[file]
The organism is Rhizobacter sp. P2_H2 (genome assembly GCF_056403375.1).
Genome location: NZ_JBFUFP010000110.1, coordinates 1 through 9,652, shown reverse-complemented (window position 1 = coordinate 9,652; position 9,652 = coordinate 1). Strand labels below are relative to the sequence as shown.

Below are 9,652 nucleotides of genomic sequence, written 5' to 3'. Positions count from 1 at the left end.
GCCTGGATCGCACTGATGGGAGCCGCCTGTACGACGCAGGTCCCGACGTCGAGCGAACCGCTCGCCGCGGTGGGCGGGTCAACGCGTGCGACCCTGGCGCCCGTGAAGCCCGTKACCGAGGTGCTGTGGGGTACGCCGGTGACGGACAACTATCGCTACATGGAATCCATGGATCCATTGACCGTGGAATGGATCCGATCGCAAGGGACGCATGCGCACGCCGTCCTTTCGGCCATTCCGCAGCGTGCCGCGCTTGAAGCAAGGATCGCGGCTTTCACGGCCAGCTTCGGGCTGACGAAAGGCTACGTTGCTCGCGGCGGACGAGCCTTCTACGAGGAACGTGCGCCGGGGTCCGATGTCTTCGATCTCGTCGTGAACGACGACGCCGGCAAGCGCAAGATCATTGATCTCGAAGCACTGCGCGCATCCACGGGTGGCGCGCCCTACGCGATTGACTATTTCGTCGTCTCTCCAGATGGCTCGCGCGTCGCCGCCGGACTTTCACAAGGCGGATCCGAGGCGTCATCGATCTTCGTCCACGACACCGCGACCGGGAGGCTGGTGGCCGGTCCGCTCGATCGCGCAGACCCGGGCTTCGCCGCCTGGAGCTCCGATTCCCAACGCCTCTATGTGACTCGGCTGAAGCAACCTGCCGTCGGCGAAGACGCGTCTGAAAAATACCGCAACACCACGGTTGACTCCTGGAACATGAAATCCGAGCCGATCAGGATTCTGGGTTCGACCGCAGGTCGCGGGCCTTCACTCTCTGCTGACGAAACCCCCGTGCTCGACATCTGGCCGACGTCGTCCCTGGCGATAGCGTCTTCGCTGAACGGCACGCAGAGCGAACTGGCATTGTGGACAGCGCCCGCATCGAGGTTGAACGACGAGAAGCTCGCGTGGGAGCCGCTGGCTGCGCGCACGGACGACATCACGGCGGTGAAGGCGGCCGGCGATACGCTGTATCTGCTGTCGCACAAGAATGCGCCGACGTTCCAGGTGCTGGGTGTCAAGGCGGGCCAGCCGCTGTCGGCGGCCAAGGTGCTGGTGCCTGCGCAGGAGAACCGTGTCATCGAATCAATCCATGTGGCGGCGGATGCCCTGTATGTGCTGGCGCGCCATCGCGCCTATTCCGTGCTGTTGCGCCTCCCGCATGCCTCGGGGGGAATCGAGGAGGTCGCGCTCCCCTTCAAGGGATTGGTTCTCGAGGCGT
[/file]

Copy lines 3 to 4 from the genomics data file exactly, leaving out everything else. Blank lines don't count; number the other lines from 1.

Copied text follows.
Below are 9,652 nucleotides of genomic sequence, written 5' to 3'. Positions count from 1 at the left end.
GCCTGGATCGCACTGATGGGAGCCGCCTGTACGACGCAGGTCCCGACGTCGAGCGAACCGCTCGCCGCGGTGGGCGGGTCAACGCGTGCGACCCTGGCGCCCGTGAAGCCCGTKACCGAGGTGCTGTGGGGTACGCCGGTGACGGACAACTATCGCTACATGGAATCCATGGATCCATTGACCGTGGAATGGATCCGATCGCAAGGGACGCATGCGCACGCCGTCCTTTCGGCCATTCCGCAGCGTGCCGCGCTTGAAGCAAGGATCGCGGCTTTCACGGCCAGCTTCGGGCTGACGAAAGGCTACGTTGCTCGCGGCGGACGAGCCTTCTACGAGGAACGTGCGCCGGGGTCCGATGTCTTCGATCTCGTCGTGAACGACGACGCCGGCAAGCGCAAGATCATTGATCTCGAAGCACTGCGCGCATCCACGGGTGGCGCGCCCTACGCGATTGACTATTTCGTCGTCTCTCCAGATGGCTCGCGCGTCGCCGCCGGACTTTCACAAGGCGGATCCGAGGCGTCATCGATCTTCGTCCACGACACCGCGACCGGGAGGCTGGTGGCCGGTCCGCTCGATCGCGCAGACCCGGGCTTCGCCGCCTGGAGCTCCGATTCCCAACGCCTCTATGTGACTCGGCTGAAGCAACCTGCCGTCGGCGAAGACGCGTCTGAAAAATACCGCAACACCACGGTTGACTCCTGGAACATGAAATCCGAGCCGATCAGGATTCTGGGTTCGACCGCAGGTCGCGGGCCTTCACTCTCTGCTGACGAAACCCCCGTGCTCGACATCTGGCCGACGTCGTCCCTGGCGATAGCGTCTTCGCTGAACGGCACGCAGAGCGAACTGGCATTGTGGACAGCGCCCGCATCGAGGTTGAACGACGAGAAGCTCGCGTGGGAGCCGCTGGCTGCGCGCACGGACGACATCACGGCGGTGAAGGCGGCCGGCGATACGCTGTATCTGCTGTCGCACAAGAATGCGCCGACGTTCCAGGTGCTGGGTGTCAAGGCGGGCCAGCCGCTGTCGGCGGCCAAGGTGCTGGTGCCTGCGCAGGAGAACCGTGTCATCGAATCAATCCATGTGGCGGCGGATGCCCTGTATGTGCTGGCGCGCCATCGCGCCTATTCCGTGCTGTTGCGCCTCCCGCATGCCTCGGGGGGAATCGAGGAGGTCGCGCTCCCCTTCAAGGGATTGGTTCTCGAGGCGT